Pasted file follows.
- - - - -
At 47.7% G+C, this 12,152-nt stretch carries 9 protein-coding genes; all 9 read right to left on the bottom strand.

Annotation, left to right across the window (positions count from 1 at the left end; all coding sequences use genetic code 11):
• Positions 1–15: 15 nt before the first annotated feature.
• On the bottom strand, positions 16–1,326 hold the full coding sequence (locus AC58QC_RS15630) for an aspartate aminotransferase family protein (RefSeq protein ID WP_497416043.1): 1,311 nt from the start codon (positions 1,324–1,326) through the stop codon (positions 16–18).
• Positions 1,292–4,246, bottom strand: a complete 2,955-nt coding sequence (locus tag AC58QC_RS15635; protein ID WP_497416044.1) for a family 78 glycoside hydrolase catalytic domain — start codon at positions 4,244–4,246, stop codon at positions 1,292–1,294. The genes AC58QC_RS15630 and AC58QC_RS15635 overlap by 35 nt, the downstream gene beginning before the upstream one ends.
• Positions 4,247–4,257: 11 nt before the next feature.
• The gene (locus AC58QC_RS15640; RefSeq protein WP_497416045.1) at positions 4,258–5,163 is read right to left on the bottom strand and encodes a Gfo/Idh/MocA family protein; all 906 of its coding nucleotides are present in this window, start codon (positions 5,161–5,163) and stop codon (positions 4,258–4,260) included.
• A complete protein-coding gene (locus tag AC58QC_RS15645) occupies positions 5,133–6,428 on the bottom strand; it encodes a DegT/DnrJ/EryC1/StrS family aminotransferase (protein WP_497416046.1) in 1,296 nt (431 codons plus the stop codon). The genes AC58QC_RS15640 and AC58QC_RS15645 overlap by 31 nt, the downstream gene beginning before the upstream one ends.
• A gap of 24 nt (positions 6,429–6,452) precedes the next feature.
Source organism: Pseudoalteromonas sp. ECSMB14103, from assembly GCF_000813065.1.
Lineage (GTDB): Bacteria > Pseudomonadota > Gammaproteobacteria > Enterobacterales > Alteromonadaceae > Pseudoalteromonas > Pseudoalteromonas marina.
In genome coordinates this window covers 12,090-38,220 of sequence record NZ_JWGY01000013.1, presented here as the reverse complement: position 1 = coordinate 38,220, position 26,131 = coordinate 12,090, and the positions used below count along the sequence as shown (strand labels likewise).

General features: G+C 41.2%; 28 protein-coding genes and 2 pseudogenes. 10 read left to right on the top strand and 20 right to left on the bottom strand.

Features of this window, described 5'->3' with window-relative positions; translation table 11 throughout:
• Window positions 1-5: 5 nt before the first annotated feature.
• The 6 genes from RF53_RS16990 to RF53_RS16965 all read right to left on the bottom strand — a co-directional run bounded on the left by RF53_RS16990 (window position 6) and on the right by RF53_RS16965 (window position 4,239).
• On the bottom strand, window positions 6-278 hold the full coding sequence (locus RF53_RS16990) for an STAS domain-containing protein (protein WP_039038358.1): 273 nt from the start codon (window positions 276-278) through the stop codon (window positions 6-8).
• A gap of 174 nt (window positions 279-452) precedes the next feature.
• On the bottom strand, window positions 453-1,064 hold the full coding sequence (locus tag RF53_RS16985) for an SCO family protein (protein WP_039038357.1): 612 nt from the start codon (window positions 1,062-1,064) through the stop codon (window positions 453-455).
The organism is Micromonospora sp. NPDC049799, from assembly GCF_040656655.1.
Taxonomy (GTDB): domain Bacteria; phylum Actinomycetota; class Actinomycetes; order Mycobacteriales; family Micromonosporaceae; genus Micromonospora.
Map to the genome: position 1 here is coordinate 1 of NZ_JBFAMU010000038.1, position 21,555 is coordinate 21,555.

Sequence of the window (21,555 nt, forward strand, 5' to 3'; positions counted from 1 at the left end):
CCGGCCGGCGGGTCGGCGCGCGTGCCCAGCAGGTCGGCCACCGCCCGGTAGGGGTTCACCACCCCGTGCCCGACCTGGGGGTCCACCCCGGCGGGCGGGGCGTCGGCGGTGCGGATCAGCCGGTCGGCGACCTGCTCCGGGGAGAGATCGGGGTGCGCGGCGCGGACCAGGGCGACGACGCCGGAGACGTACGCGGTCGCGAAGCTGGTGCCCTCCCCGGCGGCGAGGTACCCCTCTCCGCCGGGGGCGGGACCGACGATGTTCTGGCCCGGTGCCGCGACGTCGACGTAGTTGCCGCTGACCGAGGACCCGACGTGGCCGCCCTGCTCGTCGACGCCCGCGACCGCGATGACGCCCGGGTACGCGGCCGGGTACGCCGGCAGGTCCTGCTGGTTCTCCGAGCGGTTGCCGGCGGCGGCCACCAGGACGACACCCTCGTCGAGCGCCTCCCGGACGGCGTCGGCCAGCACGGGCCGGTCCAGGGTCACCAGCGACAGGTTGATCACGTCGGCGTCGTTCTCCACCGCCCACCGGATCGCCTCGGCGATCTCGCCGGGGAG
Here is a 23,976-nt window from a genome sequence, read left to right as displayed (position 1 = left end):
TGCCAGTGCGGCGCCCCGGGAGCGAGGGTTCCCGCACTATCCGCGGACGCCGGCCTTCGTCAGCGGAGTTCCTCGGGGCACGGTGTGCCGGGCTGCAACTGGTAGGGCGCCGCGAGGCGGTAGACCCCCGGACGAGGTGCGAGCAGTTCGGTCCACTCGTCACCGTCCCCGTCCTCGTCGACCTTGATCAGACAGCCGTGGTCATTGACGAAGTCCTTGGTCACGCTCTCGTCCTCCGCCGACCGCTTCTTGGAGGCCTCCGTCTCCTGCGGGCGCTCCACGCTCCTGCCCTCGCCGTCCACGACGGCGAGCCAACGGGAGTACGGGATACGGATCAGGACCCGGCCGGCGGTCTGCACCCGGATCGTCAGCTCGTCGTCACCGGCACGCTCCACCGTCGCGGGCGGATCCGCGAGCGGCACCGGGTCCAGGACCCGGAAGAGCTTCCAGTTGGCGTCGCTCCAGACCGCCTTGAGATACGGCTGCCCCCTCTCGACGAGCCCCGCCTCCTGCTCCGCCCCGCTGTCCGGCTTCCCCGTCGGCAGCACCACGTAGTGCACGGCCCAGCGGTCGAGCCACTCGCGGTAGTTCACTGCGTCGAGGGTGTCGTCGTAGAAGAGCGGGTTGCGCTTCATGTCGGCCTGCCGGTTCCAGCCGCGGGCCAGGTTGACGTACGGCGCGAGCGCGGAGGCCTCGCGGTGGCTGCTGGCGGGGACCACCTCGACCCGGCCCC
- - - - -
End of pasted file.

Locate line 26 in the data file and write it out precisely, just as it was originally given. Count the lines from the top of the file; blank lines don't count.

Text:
TGCCAGTGCGGCGCCCCGGGAGCGAGGGTTCCCGCACTATCCGCGGACGCCGGCCTTCGTCAGCGGAGTTCCTCGGGGCACGGTGTGCCGGGCTGCAACTGGTAGGGCGCCGCGAGGCGGTAGACCCCCGGACGAGGTGCGAGCAGTTCGGTCCACTCGTCACCGTCCCCGTCCTCGTCGACCTTGATCAGACAGCCGTGGTCATTGACGAAGTCCTTGGTCACGCTCTCGTCCTCCGCCGACCGCTTCTTGGAGGCCTCCGTCTCCTGCGGGCGCTCCACGCTCCTGCCCTCGCCGTCCACGACGGCGAGCCAACGGGAGTACGGGATACGGATCAGGACCCGGCCGGCGGTCTGCACCCGGATCGTCAGCTCGTCGTCACCGGCACGCTCCACCGTCGCGGGCGGATCCGCGAGCGGCACCGGGTCCAGGACCCGGAAGAGCTTCCAGTTGGCGTCGCTCCAGACCGCCTTGAGATACGGCTGCCCCCTCTCGACGAGCCCCGCCTCCTGCTCCGCCCCGCTGTCCGGCTTCCCCGTCGGCAGCACCACGTAGTGCACGGCCCAGCGGTCGAGCCACTCGCGGTAGTTCACTGCGTCGAGGGTGTCGTCGTAGAAGAGCGGGTTGCGCTTCATGTCGGCCTGCCGGTTCCAGCCGCGGGCCAGGTTGACGTACGGCGCGAGCGCGGAGGCCTCGCGGTGGCTGCTGGCGGGGACCACCTCGACCCGGCCCC